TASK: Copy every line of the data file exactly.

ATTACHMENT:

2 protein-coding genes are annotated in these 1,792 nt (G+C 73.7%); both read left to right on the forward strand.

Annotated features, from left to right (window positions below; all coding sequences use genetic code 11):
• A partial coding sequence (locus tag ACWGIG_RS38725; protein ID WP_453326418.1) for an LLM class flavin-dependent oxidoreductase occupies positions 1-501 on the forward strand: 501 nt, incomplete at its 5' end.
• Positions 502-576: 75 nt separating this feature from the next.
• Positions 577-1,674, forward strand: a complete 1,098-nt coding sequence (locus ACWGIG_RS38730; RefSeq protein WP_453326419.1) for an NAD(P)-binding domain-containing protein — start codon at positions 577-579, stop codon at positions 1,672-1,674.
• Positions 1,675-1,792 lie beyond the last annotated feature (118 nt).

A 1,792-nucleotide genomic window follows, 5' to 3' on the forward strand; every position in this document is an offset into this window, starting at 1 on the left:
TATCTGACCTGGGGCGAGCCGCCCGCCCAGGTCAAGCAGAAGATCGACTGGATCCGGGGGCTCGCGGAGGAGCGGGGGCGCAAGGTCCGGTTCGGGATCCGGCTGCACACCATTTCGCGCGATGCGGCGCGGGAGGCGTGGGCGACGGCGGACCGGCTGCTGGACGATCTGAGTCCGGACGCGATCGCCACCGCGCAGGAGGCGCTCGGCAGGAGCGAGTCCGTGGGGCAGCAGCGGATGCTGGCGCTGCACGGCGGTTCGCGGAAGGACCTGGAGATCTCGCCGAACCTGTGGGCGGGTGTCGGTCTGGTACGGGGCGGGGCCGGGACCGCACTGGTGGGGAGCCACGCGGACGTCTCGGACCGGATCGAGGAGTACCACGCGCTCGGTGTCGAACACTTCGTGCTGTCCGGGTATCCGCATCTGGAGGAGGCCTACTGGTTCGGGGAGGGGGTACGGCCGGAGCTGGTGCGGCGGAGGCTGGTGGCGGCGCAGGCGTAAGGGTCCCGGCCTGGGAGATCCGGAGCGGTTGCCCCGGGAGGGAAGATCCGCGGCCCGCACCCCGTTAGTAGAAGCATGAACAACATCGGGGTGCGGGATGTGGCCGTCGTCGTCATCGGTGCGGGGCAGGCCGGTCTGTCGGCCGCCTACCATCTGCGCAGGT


2 protein-coding genes are annotated in these 1,792 nt (G+C 73.7%); both read left to right on the forward strand.

Annotated features, from left to right (window positions below; all coding sequences use genetic code 11):
• A partial coding sequence (locus tag ACWGIG_RS38725; protein ID WP_453326418.1) for an LLM class flavin-dependent oxidoreductase occupies positions 1-501 on the forward strand: 501 nt, incomplete at its 5' end.
• Positions 502-576: 75 nt separating this feature from the next.
• Positions 577-1,674, forward strand: a complete 1,098-nt coding sequence (locus ACWGIG_RS38730; RefSeq protein WP_453326419.1) for an NAD(P)-binding domain-containing protein — start codon at positions 577-579, stop codon at positions 1,672-1,674.
• Positions 1,675-1,792 lie beyond the last annotated feature (118 nt).

A 1,792-nucleotide genomic window follows, 5' to 3' on the forward strand; every position in this document is an offset into this window, starting at 1 on the left:
TATCTGACCTGGGGCGAGCCGCCCGCCCAGGTCAAGCAGAAGATCGACTGGATCCGGGGGCTCGCGGAGGAGCGGGGGCGCAAGGTCCGGTTCGGGATCCGGCTGCACACCATTTCGCGCGATGCGGCGCGGGAGGCGTGGGCGACGGCGGACCGGCTGCTGGACGATCTGAGTCCGGACGCGATCGCCACCGCGCAGGAGGCGCTCGGCAGGAGCGAGTCCGTGGGGCAGCAGCGGATGCTGGCGCTGCACGGCGGTTCGCGGAAGGACCTGGAGATCTCGCCGAACCTGTGGGCGGGTGTCGGTCTGGTACGGGGCGGGGCCGGGACCGCACTGGTGGGGAGCCACGCGGACGTCTCGGACCGGATCGAGGAGTACCACGCGCTCGGTGTCGAACACTTCGTGCTGTCCGGGTATCCGCATCTGGAGGAGGCCTACTGGTTCGGGGAGGGGGTACGGCCGGAGCTGGTGCGGCGGAGGCTGGTGGCGGCGCAGGCGTAAGGGTCCCGGCCTGGGAGATCCGGAGCGGTTGCCCCGGGAGGGAAGATCCGCGGCCCGCACCCCGTTAGTAGAAGCATGAACAACATCGGGGTGCGGGATGTGGCCGTCGTCGTCATCGGTGCGGGGCAGGCCGGTCTGTCGGCCGCCTACCATCTGCGCAGGT